Experiences of a newbie to Computer Science

Aug 18, 2020 · 6 min read

For the majority of teenagers in India, especially when you are from a science background in class 12, their real-life journey starts from JEE coaching centres. The most common advice that an average student gets is “Join these coaching centers, crack JEE, you will be successful.”

I am sure most of them might have had a similar experience. I had to join these coaching centers after working hard for two years, but unfortunately, I didn’t have a result as expected and luckily got admission at CUSAT for B.Tech Computer Science Engineering. After taking admission I had so much confidence and motivation that I will be able to learn so many things from college and hoped I might be able to learn a lot of industry-required expertise from classes. But later on, I realised that participation in various events helped us leverage our skills more.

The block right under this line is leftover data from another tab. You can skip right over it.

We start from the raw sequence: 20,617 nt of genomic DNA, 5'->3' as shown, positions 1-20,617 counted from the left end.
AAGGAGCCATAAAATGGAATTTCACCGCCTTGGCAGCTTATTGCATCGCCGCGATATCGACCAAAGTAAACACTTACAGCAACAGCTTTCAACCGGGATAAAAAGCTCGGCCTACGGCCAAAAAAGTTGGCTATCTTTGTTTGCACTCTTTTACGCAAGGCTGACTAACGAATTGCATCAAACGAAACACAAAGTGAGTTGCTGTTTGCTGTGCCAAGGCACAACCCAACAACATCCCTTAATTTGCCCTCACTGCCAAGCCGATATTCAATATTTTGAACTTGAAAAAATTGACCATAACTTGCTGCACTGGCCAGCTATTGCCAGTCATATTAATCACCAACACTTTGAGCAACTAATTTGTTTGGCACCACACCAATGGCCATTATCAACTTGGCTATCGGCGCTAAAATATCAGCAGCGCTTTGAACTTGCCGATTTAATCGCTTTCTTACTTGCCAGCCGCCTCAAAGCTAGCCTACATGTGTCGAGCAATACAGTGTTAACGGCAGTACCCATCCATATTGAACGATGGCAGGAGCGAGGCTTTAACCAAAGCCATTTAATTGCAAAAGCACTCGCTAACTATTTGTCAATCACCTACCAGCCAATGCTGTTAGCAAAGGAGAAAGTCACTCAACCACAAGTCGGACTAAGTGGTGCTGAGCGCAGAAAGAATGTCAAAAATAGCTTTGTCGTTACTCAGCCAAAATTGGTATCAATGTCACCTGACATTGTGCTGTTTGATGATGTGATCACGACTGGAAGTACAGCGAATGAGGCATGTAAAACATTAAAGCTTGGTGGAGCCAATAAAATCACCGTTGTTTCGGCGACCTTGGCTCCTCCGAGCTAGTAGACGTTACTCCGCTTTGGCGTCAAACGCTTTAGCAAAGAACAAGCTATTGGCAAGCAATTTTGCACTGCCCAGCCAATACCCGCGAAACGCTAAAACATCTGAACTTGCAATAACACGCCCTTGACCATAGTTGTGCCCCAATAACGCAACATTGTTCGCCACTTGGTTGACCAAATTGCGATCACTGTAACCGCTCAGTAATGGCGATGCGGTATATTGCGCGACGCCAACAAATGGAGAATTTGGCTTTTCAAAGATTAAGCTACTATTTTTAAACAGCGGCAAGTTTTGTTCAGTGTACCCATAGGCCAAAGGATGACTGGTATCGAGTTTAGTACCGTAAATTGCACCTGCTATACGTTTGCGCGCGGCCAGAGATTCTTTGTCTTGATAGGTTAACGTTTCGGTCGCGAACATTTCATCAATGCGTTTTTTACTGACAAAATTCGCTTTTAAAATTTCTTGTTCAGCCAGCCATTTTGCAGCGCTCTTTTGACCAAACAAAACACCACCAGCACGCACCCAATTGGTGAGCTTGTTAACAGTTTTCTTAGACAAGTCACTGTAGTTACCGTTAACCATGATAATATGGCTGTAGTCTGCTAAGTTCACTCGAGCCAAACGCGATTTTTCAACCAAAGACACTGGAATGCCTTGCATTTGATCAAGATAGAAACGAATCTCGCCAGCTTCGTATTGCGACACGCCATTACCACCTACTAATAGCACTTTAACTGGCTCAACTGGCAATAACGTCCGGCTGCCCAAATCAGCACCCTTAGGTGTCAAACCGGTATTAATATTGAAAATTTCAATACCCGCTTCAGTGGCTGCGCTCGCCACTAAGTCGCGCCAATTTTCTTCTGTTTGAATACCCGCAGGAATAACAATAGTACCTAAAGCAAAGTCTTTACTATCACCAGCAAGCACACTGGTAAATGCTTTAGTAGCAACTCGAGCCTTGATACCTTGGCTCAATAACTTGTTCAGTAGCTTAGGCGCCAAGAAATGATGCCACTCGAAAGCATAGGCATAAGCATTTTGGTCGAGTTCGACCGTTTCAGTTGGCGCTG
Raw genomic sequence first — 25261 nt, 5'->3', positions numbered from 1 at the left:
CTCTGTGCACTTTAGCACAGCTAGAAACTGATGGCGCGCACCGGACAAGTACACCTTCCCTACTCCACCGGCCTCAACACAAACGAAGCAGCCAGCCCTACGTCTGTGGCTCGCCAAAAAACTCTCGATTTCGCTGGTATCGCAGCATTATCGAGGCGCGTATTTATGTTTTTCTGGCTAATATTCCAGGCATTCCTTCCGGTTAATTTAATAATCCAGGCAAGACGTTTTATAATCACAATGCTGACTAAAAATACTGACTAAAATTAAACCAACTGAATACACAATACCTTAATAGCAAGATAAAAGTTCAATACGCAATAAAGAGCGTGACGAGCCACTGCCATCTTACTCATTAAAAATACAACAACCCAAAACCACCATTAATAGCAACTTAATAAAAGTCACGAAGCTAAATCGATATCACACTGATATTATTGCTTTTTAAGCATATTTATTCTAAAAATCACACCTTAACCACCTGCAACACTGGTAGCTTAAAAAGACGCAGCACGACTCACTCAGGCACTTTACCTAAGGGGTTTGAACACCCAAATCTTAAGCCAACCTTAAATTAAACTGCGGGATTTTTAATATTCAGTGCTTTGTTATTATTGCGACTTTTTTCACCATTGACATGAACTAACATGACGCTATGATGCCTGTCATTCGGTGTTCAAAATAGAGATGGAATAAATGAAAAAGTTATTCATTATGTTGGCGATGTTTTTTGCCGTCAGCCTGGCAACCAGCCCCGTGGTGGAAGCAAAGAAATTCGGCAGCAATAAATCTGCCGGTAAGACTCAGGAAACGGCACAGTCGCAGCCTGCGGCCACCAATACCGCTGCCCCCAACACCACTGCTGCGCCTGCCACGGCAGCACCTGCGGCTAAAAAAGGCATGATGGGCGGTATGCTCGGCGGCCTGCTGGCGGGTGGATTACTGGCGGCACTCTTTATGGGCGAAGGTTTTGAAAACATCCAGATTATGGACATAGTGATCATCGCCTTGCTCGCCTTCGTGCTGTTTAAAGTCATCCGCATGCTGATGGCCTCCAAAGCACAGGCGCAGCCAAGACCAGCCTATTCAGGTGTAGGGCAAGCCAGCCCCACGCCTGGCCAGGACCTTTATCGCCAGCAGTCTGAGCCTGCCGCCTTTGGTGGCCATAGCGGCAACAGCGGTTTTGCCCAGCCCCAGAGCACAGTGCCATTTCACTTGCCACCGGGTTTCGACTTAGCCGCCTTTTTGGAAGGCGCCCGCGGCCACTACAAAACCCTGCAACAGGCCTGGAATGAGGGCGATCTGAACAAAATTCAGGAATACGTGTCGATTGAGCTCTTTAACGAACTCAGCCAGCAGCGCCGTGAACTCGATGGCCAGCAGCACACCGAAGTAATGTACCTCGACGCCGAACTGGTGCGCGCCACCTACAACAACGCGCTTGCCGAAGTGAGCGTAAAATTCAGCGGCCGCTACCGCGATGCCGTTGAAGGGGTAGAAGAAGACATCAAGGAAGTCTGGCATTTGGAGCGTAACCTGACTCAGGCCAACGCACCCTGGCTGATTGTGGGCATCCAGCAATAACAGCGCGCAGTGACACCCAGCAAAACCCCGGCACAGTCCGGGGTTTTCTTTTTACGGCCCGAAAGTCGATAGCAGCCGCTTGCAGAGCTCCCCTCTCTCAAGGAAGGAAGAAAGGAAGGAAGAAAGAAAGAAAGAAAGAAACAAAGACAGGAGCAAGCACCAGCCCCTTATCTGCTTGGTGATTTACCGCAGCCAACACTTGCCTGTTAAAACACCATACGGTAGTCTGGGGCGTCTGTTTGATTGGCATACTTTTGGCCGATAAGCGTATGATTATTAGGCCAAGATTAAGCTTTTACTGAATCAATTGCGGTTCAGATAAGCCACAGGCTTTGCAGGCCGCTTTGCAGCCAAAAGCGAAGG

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In the initial days I was worried about how I would start learning to program. Most of my classmates had a CS background, and they were able to understand it very quickly and answer the questions asked by the faculty. I started feeling nervous and less confident. This insecurity in me in turn made me explore and learn new things. Initially I was confused on where I should start from. To find the answer I started googling and tried out anything I found interesting. I talked to my friends and classmates, and they also helped me a lot.

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GDG Cochin Devfest-18

One day one of my friends told me about an event happening at Infopark Cochin, conducted by GDG Cochin. It was a great experience and I met students from different colleges. From there I started networking. Later on they added me to a Whatsapp group and we started our discussions over there. What I noticed about them was the fact they were always ready to help. Even if they didn’t know something they had an insatiable curiosity in them to learn about it, which I found really admirable. With the help of these people I got to know about different events happening around the city. For some programs I even got referrals and free tickets!